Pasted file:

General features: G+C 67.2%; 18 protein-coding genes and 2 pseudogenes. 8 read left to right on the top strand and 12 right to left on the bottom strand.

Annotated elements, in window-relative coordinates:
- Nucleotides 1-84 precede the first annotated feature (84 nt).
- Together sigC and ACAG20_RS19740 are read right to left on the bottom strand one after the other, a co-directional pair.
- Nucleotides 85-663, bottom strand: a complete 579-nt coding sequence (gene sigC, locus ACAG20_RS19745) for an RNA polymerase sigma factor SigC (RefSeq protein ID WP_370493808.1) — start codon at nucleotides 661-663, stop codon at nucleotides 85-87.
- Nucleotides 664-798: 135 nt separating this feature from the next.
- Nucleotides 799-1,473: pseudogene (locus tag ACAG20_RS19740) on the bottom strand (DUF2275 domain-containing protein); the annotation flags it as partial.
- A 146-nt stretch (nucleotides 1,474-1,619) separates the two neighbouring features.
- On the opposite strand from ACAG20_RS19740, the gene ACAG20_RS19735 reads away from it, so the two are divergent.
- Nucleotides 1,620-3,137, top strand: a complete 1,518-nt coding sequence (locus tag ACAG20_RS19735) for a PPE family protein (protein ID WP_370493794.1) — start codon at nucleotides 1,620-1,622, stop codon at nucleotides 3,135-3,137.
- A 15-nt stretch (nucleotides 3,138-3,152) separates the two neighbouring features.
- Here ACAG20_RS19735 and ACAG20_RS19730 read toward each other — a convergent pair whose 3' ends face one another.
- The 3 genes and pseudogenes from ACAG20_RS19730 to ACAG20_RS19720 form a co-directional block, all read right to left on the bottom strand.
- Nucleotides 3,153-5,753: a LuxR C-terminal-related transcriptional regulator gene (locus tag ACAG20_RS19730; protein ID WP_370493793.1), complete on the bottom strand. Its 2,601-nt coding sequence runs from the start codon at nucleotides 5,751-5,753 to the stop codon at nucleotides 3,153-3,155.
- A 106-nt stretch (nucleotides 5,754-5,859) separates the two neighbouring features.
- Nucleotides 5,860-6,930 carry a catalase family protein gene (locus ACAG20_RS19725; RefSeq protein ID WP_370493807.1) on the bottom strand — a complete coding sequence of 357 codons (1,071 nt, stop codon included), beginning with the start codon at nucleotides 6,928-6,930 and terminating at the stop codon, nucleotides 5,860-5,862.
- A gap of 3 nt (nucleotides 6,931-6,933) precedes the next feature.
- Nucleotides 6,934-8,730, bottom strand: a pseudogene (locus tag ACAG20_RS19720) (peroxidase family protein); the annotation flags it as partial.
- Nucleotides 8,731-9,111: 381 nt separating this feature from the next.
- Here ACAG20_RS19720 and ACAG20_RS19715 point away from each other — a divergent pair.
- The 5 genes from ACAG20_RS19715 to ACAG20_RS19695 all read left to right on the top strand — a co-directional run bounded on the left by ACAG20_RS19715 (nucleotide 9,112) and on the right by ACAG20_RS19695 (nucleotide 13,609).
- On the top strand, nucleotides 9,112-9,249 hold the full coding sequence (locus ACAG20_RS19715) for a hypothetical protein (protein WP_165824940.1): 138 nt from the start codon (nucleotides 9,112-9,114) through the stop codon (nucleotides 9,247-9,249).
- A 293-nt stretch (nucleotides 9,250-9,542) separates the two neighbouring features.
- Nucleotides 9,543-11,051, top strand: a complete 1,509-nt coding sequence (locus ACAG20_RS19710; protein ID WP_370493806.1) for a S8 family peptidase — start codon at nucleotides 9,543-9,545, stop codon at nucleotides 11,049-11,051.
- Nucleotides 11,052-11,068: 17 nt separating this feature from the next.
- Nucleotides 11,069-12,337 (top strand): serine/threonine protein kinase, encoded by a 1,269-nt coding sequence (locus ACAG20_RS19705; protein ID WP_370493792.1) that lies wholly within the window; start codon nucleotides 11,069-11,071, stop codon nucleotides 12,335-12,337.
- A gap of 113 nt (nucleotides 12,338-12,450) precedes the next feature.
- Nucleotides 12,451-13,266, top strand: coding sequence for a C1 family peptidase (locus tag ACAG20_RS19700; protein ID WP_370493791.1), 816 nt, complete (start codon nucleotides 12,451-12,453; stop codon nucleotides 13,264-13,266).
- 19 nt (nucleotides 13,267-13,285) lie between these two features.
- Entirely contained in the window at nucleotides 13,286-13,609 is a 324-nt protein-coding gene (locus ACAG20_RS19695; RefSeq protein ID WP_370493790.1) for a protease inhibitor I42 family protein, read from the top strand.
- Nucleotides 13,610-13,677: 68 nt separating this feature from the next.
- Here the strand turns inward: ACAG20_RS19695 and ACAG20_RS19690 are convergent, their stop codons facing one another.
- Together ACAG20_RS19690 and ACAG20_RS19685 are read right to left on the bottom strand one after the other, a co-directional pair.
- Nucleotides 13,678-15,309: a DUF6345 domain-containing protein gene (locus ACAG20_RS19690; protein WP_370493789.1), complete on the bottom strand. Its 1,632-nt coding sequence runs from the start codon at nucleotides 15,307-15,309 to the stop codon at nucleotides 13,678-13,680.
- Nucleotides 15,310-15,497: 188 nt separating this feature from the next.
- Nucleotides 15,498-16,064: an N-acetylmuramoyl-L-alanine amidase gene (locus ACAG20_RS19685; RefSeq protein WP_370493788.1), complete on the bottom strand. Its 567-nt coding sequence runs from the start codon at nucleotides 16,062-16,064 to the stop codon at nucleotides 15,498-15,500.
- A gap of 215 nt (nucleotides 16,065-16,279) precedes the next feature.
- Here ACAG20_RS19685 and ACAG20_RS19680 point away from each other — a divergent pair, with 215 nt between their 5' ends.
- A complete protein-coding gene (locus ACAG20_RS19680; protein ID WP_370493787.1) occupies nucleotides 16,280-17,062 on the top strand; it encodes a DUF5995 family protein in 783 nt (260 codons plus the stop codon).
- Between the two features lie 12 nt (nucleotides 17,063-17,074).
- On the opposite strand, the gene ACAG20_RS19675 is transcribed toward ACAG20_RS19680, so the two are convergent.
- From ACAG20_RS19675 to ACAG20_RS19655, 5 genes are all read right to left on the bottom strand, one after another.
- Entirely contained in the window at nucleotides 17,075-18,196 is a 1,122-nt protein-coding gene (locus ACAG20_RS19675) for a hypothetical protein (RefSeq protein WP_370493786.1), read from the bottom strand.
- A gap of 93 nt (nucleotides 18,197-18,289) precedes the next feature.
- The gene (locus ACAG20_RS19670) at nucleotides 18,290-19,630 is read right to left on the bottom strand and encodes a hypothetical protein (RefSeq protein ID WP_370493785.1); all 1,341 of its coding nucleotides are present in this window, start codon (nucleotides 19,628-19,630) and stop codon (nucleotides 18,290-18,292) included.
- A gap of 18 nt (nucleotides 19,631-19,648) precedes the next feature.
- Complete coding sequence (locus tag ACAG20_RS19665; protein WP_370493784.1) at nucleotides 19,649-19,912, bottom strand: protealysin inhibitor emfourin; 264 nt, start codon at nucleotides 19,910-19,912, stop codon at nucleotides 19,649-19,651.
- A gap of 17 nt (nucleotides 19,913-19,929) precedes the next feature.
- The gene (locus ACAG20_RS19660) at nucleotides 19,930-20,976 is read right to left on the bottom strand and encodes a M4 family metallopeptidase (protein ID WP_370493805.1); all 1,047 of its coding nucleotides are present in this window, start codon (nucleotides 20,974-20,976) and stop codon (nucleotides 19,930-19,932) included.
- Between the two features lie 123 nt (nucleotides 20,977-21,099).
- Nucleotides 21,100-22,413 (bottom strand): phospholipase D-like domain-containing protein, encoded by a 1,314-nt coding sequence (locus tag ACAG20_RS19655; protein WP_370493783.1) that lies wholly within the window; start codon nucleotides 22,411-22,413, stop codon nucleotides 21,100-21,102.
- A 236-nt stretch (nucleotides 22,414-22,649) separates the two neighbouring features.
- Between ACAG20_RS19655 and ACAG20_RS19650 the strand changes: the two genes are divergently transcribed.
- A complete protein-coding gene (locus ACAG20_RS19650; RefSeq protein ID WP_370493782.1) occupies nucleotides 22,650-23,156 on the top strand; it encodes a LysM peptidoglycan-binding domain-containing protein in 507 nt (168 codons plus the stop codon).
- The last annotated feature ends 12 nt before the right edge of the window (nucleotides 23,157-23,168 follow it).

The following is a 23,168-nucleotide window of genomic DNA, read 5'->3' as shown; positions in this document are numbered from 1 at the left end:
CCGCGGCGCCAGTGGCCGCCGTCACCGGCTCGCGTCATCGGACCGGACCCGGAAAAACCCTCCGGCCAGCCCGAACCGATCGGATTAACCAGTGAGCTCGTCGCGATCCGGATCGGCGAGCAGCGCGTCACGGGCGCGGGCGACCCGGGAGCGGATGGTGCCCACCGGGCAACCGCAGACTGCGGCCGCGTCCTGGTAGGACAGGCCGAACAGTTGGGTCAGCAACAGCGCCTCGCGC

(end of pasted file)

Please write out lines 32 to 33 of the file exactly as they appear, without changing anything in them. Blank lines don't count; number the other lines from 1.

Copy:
- Here the strand turns inward: ACAG20_RS19695 and ACAG20_RS19690 are convergent, their stop codons facing one another.
- Together ACAG20_RS19690 and ACAG20_RS19685 are read right to left on the bottom strand one after the other, a co-directional pair.